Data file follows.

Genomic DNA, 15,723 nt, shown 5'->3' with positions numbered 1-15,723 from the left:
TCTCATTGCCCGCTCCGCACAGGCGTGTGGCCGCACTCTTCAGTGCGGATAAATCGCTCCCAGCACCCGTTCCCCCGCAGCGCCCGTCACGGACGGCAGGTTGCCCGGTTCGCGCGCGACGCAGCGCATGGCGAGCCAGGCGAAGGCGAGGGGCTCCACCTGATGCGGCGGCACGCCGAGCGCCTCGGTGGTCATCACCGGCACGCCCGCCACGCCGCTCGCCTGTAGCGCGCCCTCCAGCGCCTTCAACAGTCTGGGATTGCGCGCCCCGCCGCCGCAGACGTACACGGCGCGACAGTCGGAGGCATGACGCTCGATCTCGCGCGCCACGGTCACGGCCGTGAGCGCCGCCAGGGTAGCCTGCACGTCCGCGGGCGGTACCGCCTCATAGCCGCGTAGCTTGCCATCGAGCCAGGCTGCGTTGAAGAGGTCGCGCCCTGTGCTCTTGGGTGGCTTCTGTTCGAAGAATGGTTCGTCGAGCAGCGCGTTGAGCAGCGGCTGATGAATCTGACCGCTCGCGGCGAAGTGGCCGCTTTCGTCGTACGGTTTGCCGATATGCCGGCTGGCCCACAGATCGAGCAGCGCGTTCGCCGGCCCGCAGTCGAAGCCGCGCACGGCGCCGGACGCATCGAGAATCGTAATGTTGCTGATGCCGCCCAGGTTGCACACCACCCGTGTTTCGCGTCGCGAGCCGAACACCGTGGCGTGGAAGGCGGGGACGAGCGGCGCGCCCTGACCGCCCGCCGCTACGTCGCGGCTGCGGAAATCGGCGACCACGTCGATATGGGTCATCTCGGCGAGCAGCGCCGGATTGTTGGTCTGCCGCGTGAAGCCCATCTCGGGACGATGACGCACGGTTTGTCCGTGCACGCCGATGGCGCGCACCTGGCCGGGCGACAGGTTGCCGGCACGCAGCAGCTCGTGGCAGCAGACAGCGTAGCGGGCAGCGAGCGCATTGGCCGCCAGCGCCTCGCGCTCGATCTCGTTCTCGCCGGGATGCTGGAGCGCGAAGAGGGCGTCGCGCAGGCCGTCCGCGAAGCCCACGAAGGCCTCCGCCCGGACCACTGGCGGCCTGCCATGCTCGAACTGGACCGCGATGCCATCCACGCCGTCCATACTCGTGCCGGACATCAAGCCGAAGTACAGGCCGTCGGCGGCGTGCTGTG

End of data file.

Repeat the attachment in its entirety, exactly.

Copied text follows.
Genomic DNA, 15,723 nt, shown 5'->3' with positions numbered 1-15,723 from the left:
TCTCATTGCCCGCTCCGCACAGGCGTGTGGCCGCACTCTTCAGTGCGGATAAATCGCTCCCAGCACCCGTTCCCCCGCAGCGCCCGTCACGGACGGCAGGTTGCCCGGTTCGCGCGCGACGCAGCGCATGGCGAGCCAGGCGAAGGCGAGGGGCTCCACCTGATGCGGCGGCACGCCGAGCGCCTCGGTGGTCATCACCGGCACGCCCGCCACGCCGCTCGCCTGTAGCGCGCCCTCCAGCGCCTTCAACAGTCTGGGATTGCGCGCCCCGCCGCCGCAGACGTACACGGCGCGACAGTCGGAGGCATGACGCTCGATCTCGCGCGCCACGGTCACGGCCGTGAGCGCCGCCAGGGTAGCCTGCACGTCCGCGGGCGGTACCGCCTCATAGCCGCGTAGCTTGCCATCGAGCCAGGCTGCGTTGAAGAGGTCGCGCCCTGTGCTCTTGGGTGGCTTCTGTTCGAAGAATGGTTCGTCGAGCAGCGCGTTGAGCAGCGGCTGATGAATCTGACCGCTCGCGGCGAAGTGGCCGCTTTCGTCGTACGGTTTGCCGATATGCCGGCTGGCCCACAGATCGAGCAGCGCGTTCGCCGGCCCGCAGTCGAAGCCGCGCACGGCGCCGGACGCATCGAGAATCGTAATGTTGCTGATGCCGCCCAGGTTGCACACCACCCGTGTTTCGCGTCGCGAGCCGAACACCGTGGCGTGGAAGGCGGGGACGAGCGGCGCGCCCTGACCGCCCGCCGCTACGTCGCGGCTGCGGAAATCGGCGACCACGTCGATATGGGTCATCTCGGCGAGCAGCGCCGGATTGTTGGTCTGCCGCGTGAAGCCCATCTCGGGACGATGACGCACGGTTTGTCCGTGCACGCCGATGGCGCGCACCTGGCCGGGCGACAGGTTGCCGGCACGCAGCAGCTCGTGGCAGCAGACAGCGTAGCGGGCAGCGAGCGCATTGGCCGCCAGCGCCTCGCGCTCGATCTCGTTCTCGCCGGGATGCTGGAGCGCGAAGAGGGCGTCGCGCAGGCCGTCCGCGAAGCCCACGAAGGCCTCCGCCCGGACCACTGGCGGCCTGCCATGCTCGAACTGGACCGCGATGCCATCCACGCCGTCCATACTCGTGCCGGACATCAAGCCGAAGTACAGGCCGTCGGCGGCGTGCTGTG